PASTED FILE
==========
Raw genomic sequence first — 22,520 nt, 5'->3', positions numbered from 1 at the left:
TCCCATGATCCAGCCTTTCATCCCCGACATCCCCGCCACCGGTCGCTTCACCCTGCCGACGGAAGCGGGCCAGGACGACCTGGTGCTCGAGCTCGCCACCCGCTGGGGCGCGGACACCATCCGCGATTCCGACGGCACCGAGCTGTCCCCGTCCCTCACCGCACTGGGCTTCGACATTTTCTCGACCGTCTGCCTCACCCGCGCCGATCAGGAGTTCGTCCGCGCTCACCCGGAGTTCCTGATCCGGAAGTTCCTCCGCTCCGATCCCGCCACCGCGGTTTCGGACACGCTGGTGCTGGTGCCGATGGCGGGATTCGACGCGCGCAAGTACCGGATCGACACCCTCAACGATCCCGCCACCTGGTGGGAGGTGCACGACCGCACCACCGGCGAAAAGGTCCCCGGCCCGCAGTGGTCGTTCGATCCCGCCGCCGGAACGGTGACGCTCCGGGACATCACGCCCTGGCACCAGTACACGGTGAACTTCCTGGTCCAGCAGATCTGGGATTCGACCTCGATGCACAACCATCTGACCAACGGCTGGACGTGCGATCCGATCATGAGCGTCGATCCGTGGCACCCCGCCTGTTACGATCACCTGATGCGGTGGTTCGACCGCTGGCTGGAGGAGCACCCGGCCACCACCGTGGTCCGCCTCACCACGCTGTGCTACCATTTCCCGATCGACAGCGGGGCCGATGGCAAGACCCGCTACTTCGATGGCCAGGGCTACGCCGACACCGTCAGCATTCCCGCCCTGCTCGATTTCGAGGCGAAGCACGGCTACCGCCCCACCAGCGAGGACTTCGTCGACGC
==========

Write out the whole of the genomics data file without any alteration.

Raw genomic sequence first — 22,520 nt, 5'->3', positions numbered from 1 at the left:
TCCCATGATCCAGCCTTTCATCCCCGACATCCCCGCCACCGGTCGCTTCACCCTGCCGACGGAAGCGGGCCAGGACGACCTGGTGCTCGAGCTCGCCACCCGCTGGGGCGCGGACACCATCCGCGATTCCGACGGCACCGAGCTGTCCCCGTCCCTCACCGCACTGGGCTTCGACATTTTCTCGACCGTCTGCCTCACCCGCGCCGATCAGGAGTTCGTCCGCGCTCACCCGGAGTTCCTGATCCGGAAGTTCCTCCGCTCCGATCCCGCCACCGCGGTTTCGGACACGCTGGTGCTGGTGCCGATGGCGGGATTCGACGCGCGCAAGTACCGGATCGACACCCTCAACGATCCCGCCACCTGGTGGGAGGTGCACGACCGCACCACCGGCGAAAAGGTCCCCGGCCCGCAGTGGTCGTTCGATCCCGCCGCCGGAACGGTGACGCTCCGGGACATCACGCCCTGGCACCAGTACACGGTGAACTTCCTGGTCCAGCAGATCTGGGATTCGACCTCGATGCACAACCATCTGACCAACGGCTGGACGTGCGATCCGATCATGAGCGTCGATCCGTGGCACCCCGCCTGTTACGATCACCTGATGCGGTGGTTCGACCGCTGGCTGGAGGAGCACCCGGCCACCACCGTGGTCCGCCTCACCACGCTGTGCTACCATTTCCCGATCGACAGCGGGGCCGATGGCAAGACCCGCTACTTCGATGGCCAGGGCTACGCCGACACCGTCAGCATTCCCGCCCTGCTCGATTTCGAGGCGAAGCACGGCTACCGCCCCACCAGCGAGGACTTCGTCGACGC